After escaping from Chandigarh I went to Rishikesh, which is a massive tourist trap. But to be honest, after this gigantic concrete nightmare I was craving for cute cafés and hostels with colorful walls.
organic, gluten-free and sugarfree
Although the heart chakra of the Earth is in Dobogókő (Hungary) -Hahahah-, all the yoga chakras unite in Rishikesh under the protecting wings of a gigantic yoga cartel. I knew that everything was about yoga here, but since yoga doesn’t interest me at all, it doesn’t even bother me normally. But this level of madness can’t go unnoticed.
Meditation centres, yoga educational institutions, courses and trainings one after the other in the area, and the organic fascism is common trait of tourists here. Coca-Cola is the only exception of this. Even the ones who suck low fat milk directly from the udders of the cows lying on the ground while murmuring hindi chants drink Coca Cola.
breakfast of the yogagirl
Unfortunately I didn’t take a picture of the 100% organic product called Yoga Bar in the supermarket, the only legitimate food before or after a yoga sesh.
The madness of serving these idiots went to the point, where I couldn’t get my chai masala made from other than soy or almond milk, and obviously I couldn’t get sugar in it, only sweetener. All this costed 70 rupees. Normally on the street you can get this for 15, and beyond all the spices it’s based on fatty cow milk and an excessive amount of sugar. This one however didn’t taste good, but at least it came along with a gluten-free, expensive cake.
The Lakshman Jhula Bridge
Obviously I met Julian in this café. The dude I called Coelho on two wheels. I met him in Iran, he also was about to ride his motorbike to India through Pakistan. He was also looking for travel buddies, but after stalking his facebook and seeing all those motivational self-help quotes, I rather excused myself from tagging along. Than we met accidentally somewhere in Iran and realised he is such a nice big hearted guy!
This service I didn’t ask for
Turns out, he couldn’t get a Pakistani visa in Iran, so he left the motorbike behind and continued backpacker style. He was just about to start a long yoga course, and he was talking about how he feels he is finally ready to fall in love, at which point I felt like if I have to leave him alone and I hope he found peace!
There were some cool faces in the city
The 3 basic types of tourists in Rishikesh:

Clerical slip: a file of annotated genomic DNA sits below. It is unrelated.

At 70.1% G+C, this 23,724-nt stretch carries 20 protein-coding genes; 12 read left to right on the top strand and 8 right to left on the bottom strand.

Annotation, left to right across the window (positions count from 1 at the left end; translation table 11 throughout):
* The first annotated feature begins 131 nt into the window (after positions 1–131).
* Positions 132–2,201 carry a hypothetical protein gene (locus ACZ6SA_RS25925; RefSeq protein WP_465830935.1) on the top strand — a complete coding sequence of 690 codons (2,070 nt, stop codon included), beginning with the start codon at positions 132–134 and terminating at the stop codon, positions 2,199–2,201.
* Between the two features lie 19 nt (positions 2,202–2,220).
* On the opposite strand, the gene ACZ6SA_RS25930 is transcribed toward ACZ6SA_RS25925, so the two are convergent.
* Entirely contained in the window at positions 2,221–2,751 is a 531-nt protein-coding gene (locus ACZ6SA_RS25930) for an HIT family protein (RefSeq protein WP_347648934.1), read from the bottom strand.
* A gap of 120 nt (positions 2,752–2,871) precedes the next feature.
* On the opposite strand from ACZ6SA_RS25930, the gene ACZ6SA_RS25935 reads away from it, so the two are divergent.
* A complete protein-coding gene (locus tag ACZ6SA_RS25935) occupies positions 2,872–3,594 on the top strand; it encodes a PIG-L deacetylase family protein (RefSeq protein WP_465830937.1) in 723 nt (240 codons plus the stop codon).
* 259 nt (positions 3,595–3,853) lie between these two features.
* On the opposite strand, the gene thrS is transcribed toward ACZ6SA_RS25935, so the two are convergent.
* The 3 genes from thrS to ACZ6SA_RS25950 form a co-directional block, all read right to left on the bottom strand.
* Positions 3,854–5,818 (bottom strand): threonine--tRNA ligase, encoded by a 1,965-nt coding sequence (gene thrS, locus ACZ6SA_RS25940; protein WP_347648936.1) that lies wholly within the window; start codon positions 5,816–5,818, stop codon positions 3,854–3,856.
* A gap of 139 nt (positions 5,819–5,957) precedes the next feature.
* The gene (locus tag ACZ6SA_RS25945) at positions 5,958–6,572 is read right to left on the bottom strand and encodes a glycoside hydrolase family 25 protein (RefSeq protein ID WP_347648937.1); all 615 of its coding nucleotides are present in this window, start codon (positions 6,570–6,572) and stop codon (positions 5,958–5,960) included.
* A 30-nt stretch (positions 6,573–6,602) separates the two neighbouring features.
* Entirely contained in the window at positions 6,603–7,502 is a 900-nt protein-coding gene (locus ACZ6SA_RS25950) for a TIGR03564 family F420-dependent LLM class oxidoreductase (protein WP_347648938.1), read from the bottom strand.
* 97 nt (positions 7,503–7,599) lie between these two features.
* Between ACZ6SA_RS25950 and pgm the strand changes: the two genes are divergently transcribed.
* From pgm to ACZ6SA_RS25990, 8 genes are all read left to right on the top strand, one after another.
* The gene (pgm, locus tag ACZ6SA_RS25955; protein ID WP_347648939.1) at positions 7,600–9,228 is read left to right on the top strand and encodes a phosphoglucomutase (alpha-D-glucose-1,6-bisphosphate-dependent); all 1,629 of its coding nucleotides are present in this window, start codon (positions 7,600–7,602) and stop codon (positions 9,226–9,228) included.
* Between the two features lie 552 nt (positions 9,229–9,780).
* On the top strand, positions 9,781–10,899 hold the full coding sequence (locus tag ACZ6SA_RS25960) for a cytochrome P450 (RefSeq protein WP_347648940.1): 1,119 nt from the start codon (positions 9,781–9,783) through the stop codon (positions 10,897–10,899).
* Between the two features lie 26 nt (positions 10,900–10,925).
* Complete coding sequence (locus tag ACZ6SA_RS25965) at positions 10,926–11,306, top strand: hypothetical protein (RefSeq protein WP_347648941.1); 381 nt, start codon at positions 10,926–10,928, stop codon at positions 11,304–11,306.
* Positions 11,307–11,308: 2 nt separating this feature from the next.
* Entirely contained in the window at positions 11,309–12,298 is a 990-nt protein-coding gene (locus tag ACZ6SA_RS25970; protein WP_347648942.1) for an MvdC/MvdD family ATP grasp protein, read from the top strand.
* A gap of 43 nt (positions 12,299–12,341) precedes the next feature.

1: Young guys in “Om” t-shirts and drums under their arms.
2: Girls in colorful leggings or batik t-shirts with yoga mats, minimum in pairs.
3: Old hippies wearing sandals with socks on scooters.
WHY, OH WHY?!
I know I’m a cynical asshole, but I felt like I can tolerate and accept anything in this world except how these miserable white people behave here.
So the consequence was that after three days of organic and gluten-free India I decided my motorbike can bring my absolution from the yoga terror, and we are off to Delhi.
Driving in India
Delhi is only 220 km away from Rishikesh. I didn’t understand why Google said it was gonna take 6 hours, but by now I learnt that Big Brother is almost never wrong, and of course this time wasn’t an exception either. Or yes, because it took me 8 instead of 6. I have been driving in many places and seen many types of traffic jams, but nothing can prepare you neither mentally nor physically for becoming part of a 220 km long Indian traffic monster.
Looking at it is nice, being in it wasn’t
I knew I must be really tired when I caught myself shouting and swearing in Hungarian with an innocent dude who just wanted to talk to me a little, while I’m in a life and death fight with 324 other bikers for a 1m diameter of empty spot in the middle of piles of shit, that would mean 3,5 m advantage in the traffic.
At the end I finally reached Delhi, where the traffic was so insanely terrible, that the last 800m took me an hour to do. Sometimes we didn’t move for long minutes on a street where there was not a single car, only bicycles, motorbikes and rickshaws. Not even the pedestrians could move sometimes. I’ve never experienced something this hopeless before.
There is an inspirational side to the Indian traffic. I was thinking that instead of giving fines to people for driving too fast or dunk, we should send them to Delhi on a motorbike and give them the challenge to take 1000 km in 3 days. Until they make it, they can’t return home. I don’t think there would be anyone violating the rules after this.
Hey Mister want some tires?
None of the big cities in India are places where you’d want to spend a lot of time, and that’s extremely valid when it comes to Delhi. Still somehow I was stuck here for 5 days. Time has passed quite well, I was making and editing a lot of videos, tried all kinds of local foods and entertainments. A famous dude from a local adventure biker community reached out to me, and we spent a long and adventurous night together, and I somehow ended up at Fat Boy Customs, where I left my bike for a little maintenance, and I was soon about to go home for Christmas.
the tax for being an idiot
I was sitting relaxed with my laptop knowing that my plane leaves at 1:30 AM the next day. So I kept myself busy with my things until I looked at top right corner of my screen that told me it’s the 20th of December 1:35 AM, and my plane is probably taking off right now, not the next day as I was thinking. It filled me with great sadness to realise just what a miserable idiot I am, but I knew that my whole family would be really sad if I didn’t get home, so right there and then I bought ticket for the plane at 4 AM. I threw my things into my bag, and I was whipping my poor rickshaw driver until I finally made it.